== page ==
large cat creates the contrast where the boy is listening to his desires by
having fun with the cat instead of the supergo because the fish is trapped
within its bowl.

                  The
first of the cat’s tricks that he shows the kids is called UP-UP-UP with a
fish. First, the cat balances the fish in its bowl at the top of the umbrella
handle. Then the cat confidently adds more and more objects from around the
house to balance on top of his appendages. Eventually the cat is holding up too
many things, and all the things fall, and the fish lands in a pot. The visual
of the cat balancing the fish on the umbrella handle represents that the boy’s
desire to have fun has control over and can suppress his superego telling him
that he shouldn’t be having fun. The kid is able to have more fun as the cat is
able to balance more items. But when the cat holds too many items and the fun
is too overt, the cat drops the items so that the boy doesn’t feel the guilt of
having his forbidden wish fulfilled so easily. The cat’s failure to keep up all
the items is the punishment in the narrative because the boy can’t be simply
given the fulfillment of his wish. Since the story is meant to keep the boy in
the dream state until he is ready to exit, the boy must overcome the punishment
in order to have fun. If his wish is simply fulfilled, the boy won’t feel as if
he has deserved it, but if he overcomes punishment, he can feel more satisfied
in attaining his wish, and the removed guilt will keep the boy in the dream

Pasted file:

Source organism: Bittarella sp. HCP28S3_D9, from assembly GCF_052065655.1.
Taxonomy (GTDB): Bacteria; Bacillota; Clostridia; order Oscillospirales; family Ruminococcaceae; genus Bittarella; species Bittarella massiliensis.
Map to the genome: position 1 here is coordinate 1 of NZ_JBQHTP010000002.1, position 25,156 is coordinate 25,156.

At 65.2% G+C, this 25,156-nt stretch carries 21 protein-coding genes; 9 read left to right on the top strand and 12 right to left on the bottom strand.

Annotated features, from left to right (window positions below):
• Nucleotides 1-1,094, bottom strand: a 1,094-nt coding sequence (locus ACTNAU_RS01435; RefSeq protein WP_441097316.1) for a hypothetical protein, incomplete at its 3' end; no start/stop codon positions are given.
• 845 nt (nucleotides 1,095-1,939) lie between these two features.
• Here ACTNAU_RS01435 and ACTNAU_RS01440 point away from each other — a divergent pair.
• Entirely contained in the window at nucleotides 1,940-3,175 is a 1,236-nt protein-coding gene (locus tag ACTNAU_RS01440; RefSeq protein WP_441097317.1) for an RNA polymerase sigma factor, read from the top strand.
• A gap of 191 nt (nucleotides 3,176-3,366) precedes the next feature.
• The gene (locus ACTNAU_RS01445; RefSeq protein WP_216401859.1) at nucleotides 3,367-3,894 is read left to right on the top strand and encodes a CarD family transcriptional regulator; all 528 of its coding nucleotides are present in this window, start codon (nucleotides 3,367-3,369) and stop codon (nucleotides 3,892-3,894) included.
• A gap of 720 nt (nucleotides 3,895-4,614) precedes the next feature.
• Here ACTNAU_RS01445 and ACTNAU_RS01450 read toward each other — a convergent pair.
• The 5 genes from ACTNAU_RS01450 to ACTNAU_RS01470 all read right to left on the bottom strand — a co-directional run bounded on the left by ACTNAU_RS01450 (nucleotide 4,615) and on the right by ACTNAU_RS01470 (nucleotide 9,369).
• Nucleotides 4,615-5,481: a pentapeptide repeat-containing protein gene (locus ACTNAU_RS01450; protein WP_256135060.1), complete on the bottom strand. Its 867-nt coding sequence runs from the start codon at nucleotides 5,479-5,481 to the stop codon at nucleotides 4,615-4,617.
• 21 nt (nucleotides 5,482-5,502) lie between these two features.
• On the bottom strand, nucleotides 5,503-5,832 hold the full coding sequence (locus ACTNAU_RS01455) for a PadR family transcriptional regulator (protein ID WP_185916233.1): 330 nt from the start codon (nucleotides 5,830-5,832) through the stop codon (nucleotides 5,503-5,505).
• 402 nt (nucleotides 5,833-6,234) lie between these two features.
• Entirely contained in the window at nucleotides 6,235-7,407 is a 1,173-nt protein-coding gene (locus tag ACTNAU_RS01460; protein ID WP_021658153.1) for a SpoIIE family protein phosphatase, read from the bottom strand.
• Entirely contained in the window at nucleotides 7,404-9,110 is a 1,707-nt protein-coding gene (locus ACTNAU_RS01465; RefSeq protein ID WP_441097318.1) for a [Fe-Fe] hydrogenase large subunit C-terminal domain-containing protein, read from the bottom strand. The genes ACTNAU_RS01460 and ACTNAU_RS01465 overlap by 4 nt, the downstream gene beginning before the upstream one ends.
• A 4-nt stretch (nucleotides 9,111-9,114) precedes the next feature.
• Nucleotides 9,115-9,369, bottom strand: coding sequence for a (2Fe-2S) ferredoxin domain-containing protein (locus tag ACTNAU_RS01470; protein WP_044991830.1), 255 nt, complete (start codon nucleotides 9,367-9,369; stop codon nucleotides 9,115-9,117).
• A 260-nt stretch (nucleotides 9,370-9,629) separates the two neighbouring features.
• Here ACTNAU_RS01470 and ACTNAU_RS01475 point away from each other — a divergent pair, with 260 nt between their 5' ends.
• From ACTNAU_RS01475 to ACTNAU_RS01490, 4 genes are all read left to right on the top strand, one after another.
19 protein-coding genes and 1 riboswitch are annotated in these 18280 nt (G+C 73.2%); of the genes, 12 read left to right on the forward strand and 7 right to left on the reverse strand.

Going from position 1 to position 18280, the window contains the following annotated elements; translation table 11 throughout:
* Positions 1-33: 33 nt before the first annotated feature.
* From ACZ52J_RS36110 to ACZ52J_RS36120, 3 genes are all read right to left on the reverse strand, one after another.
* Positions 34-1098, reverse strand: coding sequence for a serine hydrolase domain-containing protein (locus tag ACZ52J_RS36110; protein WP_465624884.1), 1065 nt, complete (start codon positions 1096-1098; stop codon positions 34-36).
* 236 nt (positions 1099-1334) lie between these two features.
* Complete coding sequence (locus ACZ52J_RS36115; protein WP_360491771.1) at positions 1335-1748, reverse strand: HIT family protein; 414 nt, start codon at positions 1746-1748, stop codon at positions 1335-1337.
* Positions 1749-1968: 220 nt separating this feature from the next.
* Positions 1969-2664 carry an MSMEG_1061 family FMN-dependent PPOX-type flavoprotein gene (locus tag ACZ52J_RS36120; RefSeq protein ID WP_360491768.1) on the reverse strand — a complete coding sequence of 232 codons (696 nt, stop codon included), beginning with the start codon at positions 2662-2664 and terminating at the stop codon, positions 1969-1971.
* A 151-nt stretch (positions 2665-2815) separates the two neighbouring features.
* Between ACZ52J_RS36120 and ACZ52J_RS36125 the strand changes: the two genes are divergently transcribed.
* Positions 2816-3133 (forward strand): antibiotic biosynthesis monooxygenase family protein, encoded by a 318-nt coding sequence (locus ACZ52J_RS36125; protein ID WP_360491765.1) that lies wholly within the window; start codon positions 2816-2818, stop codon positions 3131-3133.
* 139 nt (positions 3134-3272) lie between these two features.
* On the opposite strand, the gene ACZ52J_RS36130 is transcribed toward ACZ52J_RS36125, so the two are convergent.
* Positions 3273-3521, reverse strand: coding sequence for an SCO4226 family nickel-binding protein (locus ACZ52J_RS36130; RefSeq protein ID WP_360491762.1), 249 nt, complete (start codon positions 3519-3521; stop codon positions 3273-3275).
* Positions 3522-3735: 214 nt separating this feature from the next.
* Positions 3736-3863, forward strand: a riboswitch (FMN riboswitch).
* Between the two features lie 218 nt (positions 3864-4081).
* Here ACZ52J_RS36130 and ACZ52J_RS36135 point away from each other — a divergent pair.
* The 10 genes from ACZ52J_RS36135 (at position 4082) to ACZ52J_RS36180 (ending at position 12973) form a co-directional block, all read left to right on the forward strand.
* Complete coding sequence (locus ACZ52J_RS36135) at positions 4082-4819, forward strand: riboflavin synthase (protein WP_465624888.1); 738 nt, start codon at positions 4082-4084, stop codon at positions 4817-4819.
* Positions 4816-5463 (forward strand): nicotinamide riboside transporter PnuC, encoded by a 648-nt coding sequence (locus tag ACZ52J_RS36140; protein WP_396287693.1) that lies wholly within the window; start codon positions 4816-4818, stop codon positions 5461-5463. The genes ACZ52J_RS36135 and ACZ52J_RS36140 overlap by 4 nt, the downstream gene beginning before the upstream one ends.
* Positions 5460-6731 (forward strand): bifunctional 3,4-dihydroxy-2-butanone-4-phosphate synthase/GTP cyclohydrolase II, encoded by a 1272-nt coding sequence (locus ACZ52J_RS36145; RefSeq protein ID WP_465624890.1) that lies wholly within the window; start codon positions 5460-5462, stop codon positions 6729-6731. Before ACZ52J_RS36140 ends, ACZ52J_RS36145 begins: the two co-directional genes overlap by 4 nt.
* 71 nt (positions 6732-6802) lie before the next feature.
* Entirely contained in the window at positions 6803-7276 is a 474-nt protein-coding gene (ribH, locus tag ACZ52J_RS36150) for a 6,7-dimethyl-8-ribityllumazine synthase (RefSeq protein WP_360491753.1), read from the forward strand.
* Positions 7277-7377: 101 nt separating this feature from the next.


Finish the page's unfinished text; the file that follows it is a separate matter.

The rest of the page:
state. 

                  After
the cat drops all of the items, the fish points out all of the things that have
dropped and broken, and reiterates to the cat, “You SHOULD NOT be here When our
mother is not” (16). The fish continues his role as the superego here in
telling the cat the he should go away. Since the cat drops all of the items,
the fish begins winning the battle between the boy’s superego and desires. Before
the cat’s first trick, the fish says, “He should not be here When your mother
is out!” (9).  Now the fish is saying
“our mother”. This change in language compounds the idea that the superego is
winning because the mother would belong to the fish only if the fish is one
with the boy. The cat responds by saying that he likes to be there and
announcing, “I will NOT go away. I do NOT wish to go! And so … I will show you
Another good game that I know!” (17). The cat’s rebuttal to the fish is the
censorship in the story. In the beginning of the book, the boy wishes to have
fun, but if the cat leaves, then the boy can not continue to have fun. However,
if the cat is the one that doesn’t wish to leave – in other words, to end the
dream – then the boy doesn’t carry the burden of asking to continue the fulfillment
of his forbidden wish.

                  The
cat comes back with his second trick, FUN-IN-A-BOX. Released from the box are
Thing One and Thing Two who are there to play with the children. Thing One and
Thing Two shake hands with the children, and then proceeded to fly their kites
inside of the house. The fish protests the arrival of the Things, and warns
that the Things should not fly kites inside the house because they will bump
things with the kites. As foreshadowed, the Things knock over many things
around the house with their kites. Finally, the boy says, “I do NOT like the
way that they play! If Mother could see this, Oh, what she would say!” (26).

Thing One and Thing Two come to continue to fulfill the boy’s wish. In the
cat’s second trick, the reader sees the fun go wrong again as the kites hit all
the items in the house. After the cat’s first trick, the boy is not ready to